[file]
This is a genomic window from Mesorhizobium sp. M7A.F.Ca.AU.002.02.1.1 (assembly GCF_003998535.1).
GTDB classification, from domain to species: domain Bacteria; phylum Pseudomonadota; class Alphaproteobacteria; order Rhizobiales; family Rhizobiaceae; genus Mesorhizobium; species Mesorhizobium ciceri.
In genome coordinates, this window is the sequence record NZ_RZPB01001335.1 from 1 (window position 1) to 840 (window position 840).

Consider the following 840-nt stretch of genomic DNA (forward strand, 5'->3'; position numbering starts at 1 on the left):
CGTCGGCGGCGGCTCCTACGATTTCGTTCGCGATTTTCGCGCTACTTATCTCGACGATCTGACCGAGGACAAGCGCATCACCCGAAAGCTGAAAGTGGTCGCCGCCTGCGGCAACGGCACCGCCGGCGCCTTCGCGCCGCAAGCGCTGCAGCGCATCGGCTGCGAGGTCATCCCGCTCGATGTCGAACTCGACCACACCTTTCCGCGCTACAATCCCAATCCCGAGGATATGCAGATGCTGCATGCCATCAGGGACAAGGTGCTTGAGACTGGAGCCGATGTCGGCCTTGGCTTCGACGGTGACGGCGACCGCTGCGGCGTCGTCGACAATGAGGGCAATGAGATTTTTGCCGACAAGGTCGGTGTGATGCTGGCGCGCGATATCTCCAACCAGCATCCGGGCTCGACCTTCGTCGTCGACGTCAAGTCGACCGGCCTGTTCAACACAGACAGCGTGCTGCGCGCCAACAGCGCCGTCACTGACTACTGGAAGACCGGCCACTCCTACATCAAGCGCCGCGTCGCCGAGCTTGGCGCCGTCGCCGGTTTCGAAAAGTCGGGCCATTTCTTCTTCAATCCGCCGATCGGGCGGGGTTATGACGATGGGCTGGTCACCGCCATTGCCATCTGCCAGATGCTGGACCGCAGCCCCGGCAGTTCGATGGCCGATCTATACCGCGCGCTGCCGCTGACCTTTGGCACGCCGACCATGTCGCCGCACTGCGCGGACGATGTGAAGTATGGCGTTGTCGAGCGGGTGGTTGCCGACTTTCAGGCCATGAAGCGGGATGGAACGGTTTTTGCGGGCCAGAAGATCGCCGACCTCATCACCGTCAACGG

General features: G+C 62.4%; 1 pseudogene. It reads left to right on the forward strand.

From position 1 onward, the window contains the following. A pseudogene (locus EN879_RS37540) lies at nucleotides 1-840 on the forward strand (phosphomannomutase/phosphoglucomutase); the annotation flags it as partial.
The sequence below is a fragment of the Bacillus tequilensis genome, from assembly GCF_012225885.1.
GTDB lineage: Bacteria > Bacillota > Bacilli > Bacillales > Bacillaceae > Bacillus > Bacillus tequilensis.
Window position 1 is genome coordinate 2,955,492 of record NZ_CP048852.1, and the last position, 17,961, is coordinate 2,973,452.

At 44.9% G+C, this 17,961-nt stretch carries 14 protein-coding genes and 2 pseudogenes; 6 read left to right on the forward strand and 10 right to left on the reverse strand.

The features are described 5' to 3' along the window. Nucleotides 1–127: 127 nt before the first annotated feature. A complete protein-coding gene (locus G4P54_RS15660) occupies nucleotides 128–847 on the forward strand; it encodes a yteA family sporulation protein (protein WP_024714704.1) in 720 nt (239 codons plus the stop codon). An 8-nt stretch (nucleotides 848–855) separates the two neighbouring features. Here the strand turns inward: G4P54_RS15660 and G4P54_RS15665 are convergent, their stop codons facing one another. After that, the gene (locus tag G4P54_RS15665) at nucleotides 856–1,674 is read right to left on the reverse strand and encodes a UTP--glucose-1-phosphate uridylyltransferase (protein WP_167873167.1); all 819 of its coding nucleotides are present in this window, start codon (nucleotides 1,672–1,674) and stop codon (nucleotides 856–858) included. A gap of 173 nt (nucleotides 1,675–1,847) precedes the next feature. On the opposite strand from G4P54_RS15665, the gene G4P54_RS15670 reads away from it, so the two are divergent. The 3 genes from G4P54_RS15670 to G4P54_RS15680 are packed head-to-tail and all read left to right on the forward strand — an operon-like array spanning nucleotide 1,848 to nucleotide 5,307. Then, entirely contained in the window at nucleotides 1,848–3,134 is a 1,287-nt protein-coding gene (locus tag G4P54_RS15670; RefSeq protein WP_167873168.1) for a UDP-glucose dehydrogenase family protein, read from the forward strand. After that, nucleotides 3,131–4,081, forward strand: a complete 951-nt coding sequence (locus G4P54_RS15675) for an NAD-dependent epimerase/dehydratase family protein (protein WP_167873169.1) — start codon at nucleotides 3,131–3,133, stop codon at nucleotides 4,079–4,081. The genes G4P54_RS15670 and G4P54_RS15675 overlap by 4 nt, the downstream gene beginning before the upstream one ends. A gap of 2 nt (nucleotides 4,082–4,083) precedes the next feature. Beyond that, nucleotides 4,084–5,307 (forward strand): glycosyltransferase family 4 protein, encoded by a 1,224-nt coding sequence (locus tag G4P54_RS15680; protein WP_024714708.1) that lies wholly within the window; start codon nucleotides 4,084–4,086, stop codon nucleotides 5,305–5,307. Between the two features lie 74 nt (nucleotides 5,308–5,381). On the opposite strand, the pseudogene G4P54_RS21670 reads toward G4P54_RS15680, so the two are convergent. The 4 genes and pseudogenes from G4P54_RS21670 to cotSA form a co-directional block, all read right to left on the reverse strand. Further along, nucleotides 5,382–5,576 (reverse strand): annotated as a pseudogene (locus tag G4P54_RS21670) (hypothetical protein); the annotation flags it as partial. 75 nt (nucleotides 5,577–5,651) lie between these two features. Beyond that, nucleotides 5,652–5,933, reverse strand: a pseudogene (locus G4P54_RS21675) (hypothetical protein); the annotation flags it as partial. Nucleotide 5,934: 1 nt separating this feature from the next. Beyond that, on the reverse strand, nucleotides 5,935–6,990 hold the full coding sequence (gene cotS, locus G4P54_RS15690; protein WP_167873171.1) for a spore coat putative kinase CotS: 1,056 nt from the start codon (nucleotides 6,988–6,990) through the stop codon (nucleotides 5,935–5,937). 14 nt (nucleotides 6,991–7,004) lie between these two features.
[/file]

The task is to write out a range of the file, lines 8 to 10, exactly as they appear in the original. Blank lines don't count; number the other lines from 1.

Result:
The sequence below is a fragment of the Bacillus tequilensis genome, from assembly GCF_012225885.1.
GTDB lineage: Bacteria > Bacillota > Bacilli > Bacillales > Bacillaceae > Bacillus > Bacillus tequilensis.
Window position 1 is genome coordinate 2,955,492 of record NZ_CP048852.1, and the last position, 17,961, is coordinate 2,973,452.